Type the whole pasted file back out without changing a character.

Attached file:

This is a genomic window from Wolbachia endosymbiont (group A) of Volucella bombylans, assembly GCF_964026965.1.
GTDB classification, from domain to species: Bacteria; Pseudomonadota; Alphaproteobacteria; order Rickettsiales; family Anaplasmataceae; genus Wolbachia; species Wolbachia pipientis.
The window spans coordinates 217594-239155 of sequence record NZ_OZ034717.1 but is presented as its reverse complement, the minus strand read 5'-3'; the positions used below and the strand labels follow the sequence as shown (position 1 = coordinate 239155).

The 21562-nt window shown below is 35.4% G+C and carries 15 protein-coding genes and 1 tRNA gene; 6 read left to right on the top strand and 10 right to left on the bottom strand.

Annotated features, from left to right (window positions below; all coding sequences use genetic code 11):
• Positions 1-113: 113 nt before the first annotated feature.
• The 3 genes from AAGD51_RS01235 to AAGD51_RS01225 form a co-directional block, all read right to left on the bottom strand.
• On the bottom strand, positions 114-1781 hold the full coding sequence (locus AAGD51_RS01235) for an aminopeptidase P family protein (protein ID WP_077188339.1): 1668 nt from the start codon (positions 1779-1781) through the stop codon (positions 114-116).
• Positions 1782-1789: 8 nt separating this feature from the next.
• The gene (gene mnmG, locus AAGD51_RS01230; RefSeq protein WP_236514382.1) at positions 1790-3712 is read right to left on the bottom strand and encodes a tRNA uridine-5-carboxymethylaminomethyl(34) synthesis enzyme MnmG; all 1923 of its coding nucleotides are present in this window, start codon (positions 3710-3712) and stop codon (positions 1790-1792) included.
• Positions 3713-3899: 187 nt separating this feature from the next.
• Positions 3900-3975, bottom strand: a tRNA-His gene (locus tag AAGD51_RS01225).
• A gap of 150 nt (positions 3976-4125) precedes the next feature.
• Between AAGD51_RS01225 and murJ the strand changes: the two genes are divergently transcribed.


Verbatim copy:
This is a genomic window from Wolbachia endosymbiont (group A) of Volucella bombylans, assembly GCF_964026965.1.
GTDB classification, from domain to species: Bacteria; Pseudomonadota; Alphaproteobacteria; order Rickettsiales; family Anaplasmataceae; genus Wolbachia; species Wolbachia pipientis.
The window spans coordinates 217594-239155 of sequence record NZ_OZ034717.1 but is presented as its reverse complement, the minus strand read 5'-3'; the positions used below and the strand labels follow the sequence as shown (position 1 = coordinate 239155).

The 21562-nt window shown below is 35.4% G+C and carries 15 protein-coding genes and 1 tRNA gene; 6 read left to right on the top strand and 10 right to left on the bottom strand.

Annotated features, from left to right (window positions below; all coding sequences use genetic code 11):
• Positions 1-113: 113 nt before the first annotated feature.
• The 3 genes from AAGD51_RS01235 to AAGD51_RS01225 form a co-directional block, all read right to left on the bottom strand.
• On the bottom strand, positions 114-1781 hold the full coding sequence (locus AAGD51_RS01235) for an aminopeptidase P family protein (protein ID WP_077188339.1): 1668 nt from the start codon (positions 1779-1781) through the stop codon (positions 114-116).
• Positions 1782-1789: 8 nt separating this feature from the next.
• The gene (gene mnmG, locus AAGD51_RS01230; RefSeq protein WP_236514382.1) at positions 1790-3712 is read right to left on the bottom strand and encodes a tRNA uridine-5-carboxymethylaminomethyl(34) synthesis enzyme MnmG; all 1923 of its coding nucleotides are present in this window, start codon (positions 3710-3712) and stop codon (positions 1790-1792) included.
• Positions 3713-3899: 187 nt separating this feature from the next.
• Positions 3900-3975, bottom strand: a tRNA-His gene (locus tag AAGD51_RS01225).
• A gap of 150 nt (positions 3976-4125) precedes the next feature.
• Between AAGD51_RS01225 and murJ the strand changes: the two genes are divergently transcribed.